Sunday, July 15, 2012

Clark Ashton Smith, “Genius Loci,” 1933

"Again I looked at the landscape itself — and saw that the spot was indeed as Amberville had depicted it. It wore the grimace of a mad vampire, hateful and alert! At the same time, I became disagreeably conscious of the unnatural silence. There were no birds, no insects, as the painter had said; and it seemed that only spent and dying winds could ever enter that depressed valley-bottom."
                                          -- Clark Ashton Smith, "Genius Loci,"

Classical Roman religion identifies a genius loci as the protective spirit of a place. Clarke Asthon Smith takes his inspiration from this idea, creating a story that both attracts and repels, the same way that the painter in the narrative is simultaneously pulled towards and pushed from the malignant meadow he seemingly cannot stay away from.

Despite it's Roman origins (or perhaps because of it), Genius Loci is a story heavily rooted in Paganism. Nature as antagonist is unsettling in the way it differs from us. It is older than us, all around us, part of the cosmos in a way we are not. I have mentioned before how trees in particular seem to be very present in weird stories, and Genius Loci again uses tree imagery to great effect to instill something so ordinary with a sense of the extraordinary.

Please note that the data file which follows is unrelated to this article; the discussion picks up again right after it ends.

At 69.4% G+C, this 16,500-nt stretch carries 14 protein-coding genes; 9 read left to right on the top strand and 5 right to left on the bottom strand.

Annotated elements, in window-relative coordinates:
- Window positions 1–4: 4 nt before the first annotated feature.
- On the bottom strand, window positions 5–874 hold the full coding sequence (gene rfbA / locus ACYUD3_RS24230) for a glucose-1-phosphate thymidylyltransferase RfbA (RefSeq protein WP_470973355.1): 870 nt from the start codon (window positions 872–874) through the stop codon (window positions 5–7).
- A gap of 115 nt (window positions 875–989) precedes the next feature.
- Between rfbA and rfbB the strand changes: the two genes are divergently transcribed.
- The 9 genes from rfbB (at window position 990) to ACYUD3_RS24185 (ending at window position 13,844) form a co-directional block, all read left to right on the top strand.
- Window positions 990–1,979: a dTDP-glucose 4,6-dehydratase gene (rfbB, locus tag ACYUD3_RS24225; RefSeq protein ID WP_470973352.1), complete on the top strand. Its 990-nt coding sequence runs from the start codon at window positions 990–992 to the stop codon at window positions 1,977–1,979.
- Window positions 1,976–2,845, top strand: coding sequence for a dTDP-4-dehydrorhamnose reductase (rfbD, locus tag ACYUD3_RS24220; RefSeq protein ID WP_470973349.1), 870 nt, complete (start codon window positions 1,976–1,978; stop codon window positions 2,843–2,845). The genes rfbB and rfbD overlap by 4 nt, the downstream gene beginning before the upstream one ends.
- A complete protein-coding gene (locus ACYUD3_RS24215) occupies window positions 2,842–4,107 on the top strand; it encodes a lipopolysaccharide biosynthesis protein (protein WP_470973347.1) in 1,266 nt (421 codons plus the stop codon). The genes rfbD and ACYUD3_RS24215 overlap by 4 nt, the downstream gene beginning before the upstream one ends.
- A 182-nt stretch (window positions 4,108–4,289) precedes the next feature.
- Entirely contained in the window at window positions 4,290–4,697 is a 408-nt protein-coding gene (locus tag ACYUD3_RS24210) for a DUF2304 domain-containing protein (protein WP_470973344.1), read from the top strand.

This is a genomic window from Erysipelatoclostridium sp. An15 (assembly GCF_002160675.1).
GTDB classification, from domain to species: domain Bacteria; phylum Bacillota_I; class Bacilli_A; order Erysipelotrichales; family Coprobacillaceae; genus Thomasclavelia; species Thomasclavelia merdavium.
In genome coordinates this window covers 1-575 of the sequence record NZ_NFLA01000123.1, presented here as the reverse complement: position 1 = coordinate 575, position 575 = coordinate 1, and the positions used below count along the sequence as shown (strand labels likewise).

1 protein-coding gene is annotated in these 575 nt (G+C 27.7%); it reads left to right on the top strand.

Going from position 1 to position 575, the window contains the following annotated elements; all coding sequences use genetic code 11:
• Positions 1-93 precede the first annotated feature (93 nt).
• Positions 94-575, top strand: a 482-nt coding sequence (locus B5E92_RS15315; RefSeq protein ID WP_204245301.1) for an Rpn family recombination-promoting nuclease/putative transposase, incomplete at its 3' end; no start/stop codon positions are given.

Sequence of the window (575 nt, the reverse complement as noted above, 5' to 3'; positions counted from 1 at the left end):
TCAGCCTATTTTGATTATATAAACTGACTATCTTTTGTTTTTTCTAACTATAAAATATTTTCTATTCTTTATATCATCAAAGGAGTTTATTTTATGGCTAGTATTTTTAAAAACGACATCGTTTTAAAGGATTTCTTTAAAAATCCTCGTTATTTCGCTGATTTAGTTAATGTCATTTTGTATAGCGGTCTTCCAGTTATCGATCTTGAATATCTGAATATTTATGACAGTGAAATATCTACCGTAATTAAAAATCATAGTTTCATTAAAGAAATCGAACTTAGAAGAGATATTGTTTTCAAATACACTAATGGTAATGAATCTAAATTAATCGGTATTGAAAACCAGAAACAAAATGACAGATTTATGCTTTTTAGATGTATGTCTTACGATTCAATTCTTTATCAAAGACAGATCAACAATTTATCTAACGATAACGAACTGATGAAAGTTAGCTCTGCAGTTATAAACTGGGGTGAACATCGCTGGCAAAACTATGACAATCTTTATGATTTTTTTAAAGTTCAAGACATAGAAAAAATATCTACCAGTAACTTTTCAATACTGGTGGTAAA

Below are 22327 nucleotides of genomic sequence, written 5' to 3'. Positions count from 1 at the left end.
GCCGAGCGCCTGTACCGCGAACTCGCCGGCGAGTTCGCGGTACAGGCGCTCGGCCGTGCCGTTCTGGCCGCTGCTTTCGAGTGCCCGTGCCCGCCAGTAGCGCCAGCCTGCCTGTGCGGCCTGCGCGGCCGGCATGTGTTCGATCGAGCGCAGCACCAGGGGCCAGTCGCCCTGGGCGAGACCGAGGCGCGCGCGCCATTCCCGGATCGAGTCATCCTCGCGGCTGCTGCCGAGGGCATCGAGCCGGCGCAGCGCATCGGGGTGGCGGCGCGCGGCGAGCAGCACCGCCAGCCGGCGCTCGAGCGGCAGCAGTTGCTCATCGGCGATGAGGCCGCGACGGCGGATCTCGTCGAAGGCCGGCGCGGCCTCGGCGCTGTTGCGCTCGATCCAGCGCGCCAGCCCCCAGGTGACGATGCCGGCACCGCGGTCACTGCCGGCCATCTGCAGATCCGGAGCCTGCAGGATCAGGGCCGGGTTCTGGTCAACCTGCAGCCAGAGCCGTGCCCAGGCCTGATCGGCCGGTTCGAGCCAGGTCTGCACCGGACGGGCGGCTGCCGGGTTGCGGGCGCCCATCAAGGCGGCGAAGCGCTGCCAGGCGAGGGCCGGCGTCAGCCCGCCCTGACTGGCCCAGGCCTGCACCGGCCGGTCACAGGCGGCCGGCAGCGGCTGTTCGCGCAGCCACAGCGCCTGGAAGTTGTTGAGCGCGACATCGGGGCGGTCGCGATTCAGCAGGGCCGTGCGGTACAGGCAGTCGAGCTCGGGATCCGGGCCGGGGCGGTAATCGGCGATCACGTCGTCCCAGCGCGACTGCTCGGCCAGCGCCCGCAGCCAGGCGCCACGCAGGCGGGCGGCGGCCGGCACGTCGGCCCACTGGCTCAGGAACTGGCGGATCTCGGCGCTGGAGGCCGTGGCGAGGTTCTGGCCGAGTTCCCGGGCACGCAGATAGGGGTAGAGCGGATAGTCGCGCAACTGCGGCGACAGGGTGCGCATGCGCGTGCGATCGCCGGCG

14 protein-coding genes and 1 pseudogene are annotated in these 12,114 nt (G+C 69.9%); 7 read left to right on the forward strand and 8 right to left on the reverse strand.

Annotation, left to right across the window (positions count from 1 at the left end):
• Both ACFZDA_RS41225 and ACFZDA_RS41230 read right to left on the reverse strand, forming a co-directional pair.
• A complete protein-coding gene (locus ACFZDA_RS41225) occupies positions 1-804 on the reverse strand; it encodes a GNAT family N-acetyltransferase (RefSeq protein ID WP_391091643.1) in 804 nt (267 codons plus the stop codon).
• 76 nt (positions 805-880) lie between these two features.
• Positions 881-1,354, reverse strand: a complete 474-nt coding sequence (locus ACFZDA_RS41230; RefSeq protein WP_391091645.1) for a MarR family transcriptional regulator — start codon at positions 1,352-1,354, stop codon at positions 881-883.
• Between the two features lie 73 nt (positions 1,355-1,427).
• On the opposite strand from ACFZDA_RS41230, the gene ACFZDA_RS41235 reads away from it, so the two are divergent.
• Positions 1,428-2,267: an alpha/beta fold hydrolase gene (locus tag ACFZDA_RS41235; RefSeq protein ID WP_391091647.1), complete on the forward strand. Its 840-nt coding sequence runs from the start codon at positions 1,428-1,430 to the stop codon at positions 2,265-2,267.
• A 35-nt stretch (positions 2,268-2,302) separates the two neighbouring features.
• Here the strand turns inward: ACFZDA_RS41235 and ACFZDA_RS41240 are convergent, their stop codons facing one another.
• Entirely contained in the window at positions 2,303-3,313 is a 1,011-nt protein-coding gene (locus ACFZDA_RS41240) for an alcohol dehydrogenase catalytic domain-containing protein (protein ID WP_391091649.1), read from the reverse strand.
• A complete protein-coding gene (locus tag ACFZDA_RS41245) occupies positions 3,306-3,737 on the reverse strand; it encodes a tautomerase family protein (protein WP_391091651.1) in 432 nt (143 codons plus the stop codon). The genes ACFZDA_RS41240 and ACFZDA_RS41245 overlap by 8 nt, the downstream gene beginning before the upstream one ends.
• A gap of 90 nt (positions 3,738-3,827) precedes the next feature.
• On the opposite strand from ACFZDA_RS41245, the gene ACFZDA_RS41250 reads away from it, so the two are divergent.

Both the narrator and the painter in the story are unreliable characters, yet there are some interesting observations to be made about "seeing" reality as it relates to Art as a medium for truth. Genius Loci never truly reveals whether there is anything evil about the meadow, or whether the sense of unease and evil both narrator and painter derive from it is one transferred from human perception onto something else -- in this case Nature -- which should seem normal and natural, but which we, at its very core, fear because we do not understand it.

Reviewed from The Weird: A Compendium of Strange and Dark Stories, Eds. Anne and Jeff Vandermeer

*Note:  I realise that I have skipped the second story by Jean Ray, "The Shadowy Street". I will come back to it later. In fact, I might start reading the stories at random, because I think that such an intermeshing of Weird formats and time-spans might be illuminating in terms of finding new notes, themes and re-occurring ones throughout the collection.

No comments: